Specialty-food retailer The Fresh Market (NASDAQ:TFM) came public with a bang in late 2010, pricing far above its initial public offering of $22 per share. Investor excitement centered on the company's participation in the natural and organic segment, an area that generated a 12% compounded annual growth rate from 1997 to 2011, according to the Nutrition Business Journal.
However, post-IPO investors have been singing the blues due to weak cumulative returns, capped by a big share price drop in November 2013 on the back of performance-related issues. So, is the company worth betting on after its recent haircut?
What's the value?
Fresh Market operates a niche chain of 146 high-service neighborhood grocery stores, with an average store size and merchandise mix that is only a fraction of the size of traditional grocery outlets. Like other competitors in the natural and organic segment, the company concentrates on high-quality, perishable products that it can add a unique twist to, like bourbon-marinated salmon and hand-trimmed steaks. The upside of The Fresh Market's strategy is an ability to charge premium prices, thereby generating an operating margin in excess of the grocery industry's historically razor-thin level.
In FY 2013, The Fresh Market continued building on its relatively high growth trajectory, with a 13.2% top-line increase that was the product of higher per-store volumes and a better pricing mix. More importantly, the company was able to hold the line on its operating profitability level, 7.4% in the current year, thanks to the use of inexpensive word-of-mouth advertising from its loyal customer base. The net result has been strong operating cash flow, which has allowed The Fresh Market to up its pace of store openings as it expands beyond its southeast U.S. home base.
Of concern, though, is slippage in Fresh Market's comparable-store-sales growth, a performance that management attributed to weak results at newer stores located outside of its traditional base of operations. In contrast, competitor Sprouts Farmers Market (NASDAQ:SFM) continues to operate at roughly peak performance, reporting a 9.9% comparable-store-sales gain in the current year.
Like The Fresh Market, Sprouts is predominantly a natural- and organic-food purveyor, operating a 167 store network in the Western U.S. that leverages its strength in the produce category and a farmer's market feel to win an increasing volume of customers.
In FY 2013, Sprouts has topped Fresh Market's financial performance, with a 39% top-line gain, aided by rising store productivity and a double-digit expansion of its store network. Its profitability has also gained smartly in the current period, as it generates efficiencies from its prior acquisitions, including its 2012 acquisition of Sunflower Farmers Markets and its 37 associated stores. Sprouts' better profitability has resulted in strong operating cash flow, $117 million in FY 2013, which is allowing it to expand beyond its current eight-state operating footprint.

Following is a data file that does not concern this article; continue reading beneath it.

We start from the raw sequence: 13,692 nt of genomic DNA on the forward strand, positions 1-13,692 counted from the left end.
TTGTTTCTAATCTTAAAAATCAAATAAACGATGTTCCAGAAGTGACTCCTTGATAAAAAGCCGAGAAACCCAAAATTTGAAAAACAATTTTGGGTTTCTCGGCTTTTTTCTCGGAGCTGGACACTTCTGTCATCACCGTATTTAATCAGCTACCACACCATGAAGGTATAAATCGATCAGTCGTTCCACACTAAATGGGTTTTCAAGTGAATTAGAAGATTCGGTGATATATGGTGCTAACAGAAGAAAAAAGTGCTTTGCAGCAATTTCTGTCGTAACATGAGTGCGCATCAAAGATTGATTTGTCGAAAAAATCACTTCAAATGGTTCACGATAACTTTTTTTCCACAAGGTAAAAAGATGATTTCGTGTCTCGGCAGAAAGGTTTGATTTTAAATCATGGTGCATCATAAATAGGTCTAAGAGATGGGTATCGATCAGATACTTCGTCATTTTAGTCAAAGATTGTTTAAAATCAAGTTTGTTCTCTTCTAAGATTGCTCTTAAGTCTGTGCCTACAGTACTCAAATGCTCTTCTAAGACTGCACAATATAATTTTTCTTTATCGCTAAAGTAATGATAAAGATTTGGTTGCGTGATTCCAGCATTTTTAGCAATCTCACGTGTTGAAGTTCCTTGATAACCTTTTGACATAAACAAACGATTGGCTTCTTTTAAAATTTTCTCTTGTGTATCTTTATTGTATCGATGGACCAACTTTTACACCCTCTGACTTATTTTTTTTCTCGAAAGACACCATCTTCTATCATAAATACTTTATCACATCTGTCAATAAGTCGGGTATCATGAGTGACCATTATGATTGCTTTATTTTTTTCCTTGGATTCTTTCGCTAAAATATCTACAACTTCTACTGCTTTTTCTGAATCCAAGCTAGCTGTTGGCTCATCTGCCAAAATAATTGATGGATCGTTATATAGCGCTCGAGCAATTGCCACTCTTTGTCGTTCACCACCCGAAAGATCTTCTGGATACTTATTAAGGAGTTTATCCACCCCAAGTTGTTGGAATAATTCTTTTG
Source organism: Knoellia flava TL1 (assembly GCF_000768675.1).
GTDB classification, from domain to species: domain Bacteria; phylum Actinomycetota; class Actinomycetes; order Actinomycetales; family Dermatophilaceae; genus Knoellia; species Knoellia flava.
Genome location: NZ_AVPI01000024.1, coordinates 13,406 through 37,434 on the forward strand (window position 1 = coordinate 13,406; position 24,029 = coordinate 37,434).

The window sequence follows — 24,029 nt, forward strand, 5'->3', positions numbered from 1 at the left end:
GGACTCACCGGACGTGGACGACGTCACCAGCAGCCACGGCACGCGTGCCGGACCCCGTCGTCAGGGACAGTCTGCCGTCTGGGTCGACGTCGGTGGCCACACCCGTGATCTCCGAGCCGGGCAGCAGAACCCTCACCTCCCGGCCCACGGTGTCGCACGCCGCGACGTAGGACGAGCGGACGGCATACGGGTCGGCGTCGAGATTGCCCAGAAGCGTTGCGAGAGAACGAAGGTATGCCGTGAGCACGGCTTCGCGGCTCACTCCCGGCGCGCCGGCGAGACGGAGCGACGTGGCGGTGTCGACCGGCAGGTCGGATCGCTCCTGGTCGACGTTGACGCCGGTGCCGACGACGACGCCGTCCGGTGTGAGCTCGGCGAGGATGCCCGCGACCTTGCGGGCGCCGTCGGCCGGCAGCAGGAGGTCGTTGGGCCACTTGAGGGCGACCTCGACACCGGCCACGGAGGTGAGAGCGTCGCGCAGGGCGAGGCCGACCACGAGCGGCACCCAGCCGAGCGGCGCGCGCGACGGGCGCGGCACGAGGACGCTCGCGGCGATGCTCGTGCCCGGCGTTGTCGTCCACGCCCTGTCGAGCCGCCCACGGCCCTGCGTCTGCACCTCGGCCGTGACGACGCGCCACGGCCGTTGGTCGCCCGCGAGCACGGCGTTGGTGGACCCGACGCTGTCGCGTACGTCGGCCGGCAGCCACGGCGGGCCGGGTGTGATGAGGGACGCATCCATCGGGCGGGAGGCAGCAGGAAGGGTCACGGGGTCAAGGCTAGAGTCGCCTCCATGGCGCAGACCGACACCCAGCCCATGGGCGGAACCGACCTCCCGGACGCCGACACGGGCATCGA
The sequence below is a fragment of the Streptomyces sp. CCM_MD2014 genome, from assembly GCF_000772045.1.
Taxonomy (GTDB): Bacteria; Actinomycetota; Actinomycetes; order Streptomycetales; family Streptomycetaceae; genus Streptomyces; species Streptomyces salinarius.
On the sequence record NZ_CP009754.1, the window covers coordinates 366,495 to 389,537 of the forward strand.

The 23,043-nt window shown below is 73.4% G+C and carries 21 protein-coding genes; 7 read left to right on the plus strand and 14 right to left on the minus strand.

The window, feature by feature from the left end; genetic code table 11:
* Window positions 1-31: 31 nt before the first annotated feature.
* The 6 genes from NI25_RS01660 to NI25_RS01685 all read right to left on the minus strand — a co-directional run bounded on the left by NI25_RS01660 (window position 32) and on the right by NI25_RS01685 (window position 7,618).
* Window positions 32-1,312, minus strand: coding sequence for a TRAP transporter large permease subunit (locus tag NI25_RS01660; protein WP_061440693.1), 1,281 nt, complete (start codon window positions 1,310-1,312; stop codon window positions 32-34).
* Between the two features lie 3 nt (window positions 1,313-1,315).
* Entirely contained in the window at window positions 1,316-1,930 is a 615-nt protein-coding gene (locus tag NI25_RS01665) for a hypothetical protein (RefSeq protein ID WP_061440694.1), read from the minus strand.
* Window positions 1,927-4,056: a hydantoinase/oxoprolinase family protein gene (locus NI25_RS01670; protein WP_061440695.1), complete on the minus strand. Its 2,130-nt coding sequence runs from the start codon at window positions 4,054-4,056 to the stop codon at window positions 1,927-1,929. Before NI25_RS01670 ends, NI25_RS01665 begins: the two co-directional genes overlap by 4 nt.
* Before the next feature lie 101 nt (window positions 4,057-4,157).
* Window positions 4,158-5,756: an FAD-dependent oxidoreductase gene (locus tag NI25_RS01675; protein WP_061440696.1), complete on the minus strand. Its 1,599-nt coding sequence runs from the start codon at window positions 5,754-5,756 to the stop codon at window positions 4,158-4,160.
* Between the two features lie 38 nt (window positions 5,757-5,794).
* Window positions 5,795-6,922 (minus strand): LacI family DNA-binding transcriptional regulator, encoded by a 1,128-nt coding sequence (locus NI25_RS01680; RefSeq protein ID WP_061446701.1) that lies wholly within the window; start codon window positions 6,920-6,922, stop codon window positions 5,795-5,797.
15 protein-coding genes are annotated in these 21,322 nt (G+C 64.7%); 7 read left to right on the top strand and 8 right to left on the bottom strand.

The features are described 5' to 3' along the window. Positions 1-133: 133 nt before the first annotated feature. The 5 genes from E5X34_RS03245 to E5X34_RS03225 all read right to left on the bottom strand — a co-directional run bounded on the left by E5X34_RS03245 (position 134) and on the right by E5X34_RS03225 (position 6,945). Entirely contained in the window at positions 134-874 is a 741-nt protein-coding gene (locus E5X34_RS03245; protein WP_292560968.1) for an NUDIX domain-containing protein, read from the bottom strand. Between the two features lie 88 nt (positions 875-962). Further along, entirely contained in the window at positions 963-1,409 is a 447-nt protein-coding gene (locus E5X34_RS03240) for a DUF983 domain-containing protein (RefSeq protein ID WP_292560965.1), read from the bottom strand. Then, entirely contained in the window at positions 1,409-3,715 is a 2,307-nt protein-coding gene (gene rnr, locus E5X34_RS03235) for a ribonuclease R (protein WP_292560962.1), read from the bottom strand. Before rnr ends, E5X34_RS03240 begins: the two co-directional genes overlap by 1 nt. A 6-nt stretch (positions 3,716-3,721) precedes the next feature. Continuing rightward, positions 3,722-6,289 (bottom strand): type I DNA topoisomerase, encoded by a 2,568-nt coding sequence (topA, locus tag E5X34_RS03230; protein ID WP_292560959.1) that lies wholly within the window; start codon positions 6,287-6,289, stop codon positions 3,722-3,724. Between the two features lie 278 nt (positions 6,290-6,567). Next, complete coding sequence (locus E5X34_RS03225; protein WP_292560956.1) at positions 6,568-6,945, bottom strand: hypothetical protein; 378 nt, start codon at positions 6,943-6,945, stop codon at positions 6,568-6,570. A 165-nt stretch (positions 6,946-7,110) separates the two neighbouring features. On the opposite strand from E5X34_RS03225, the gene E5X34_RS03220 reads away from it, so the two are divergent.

Trying to catch the king
Naturally, both Fresh Market and Sprouts are trying to catch natural- and organic- food retailing kingpin Whole Foods Market (NASDAQ:WFM), the company generally regarded as the trailblazer in the segment. Thirty-five years after its founding, Whole Foods continues to gain strength from its integrated network of stores, bakeries, and roasting facilities to produce value for all stakeholders, including an almost 1,000% gain for stockholders over the past five years.
Like its competitors, Whole Foods has benefited from a rising volume of customers in FY 2013, reporting comparable-store-sales gains and a 10.4% overall increase in revenue. Of greater significance was the company's ability to build on its already-solid gross margin during the period, due partially to the success of its private-label offerings that now account for 11% of total sales. The net result has been operating cash flow that significantly exceeds its growth needs, which Whole Foods' shareholder-friendly management is using for dividend increases and healthy stock-repurchase programs.
The bottom line
The Fresh Market, as well as competitor Sprouts, came to the public market with lofty growth expectations as a result of the decades-long growth trajectory of industry leader Whole Foods. Despite Fresh Market's recent sell off, investors need to be cautious in the sector, given the rising level of competition from both niche players and traditional grocers' organic-merchandising efforts. As such, investors looking for a sector play need to stick with the best of breed, Whole Foods.
John Mackey, co-CEO of Whole Foods Market, is a member of The Motley Fool's board of directors. Robert Hanley owns shares of Whole Foods Market. The Motley Fool recommends The Fresh Market and Whole Foods Market. The Motley Fool owns shares of Whole Foods Market. Try any of our Foolish newsletter services free for 30 days. We Fools may not all hold the same opinions, but we all believe that considering a diverse range of insights makes us better investors. The Motley Fool has a disclosure policy.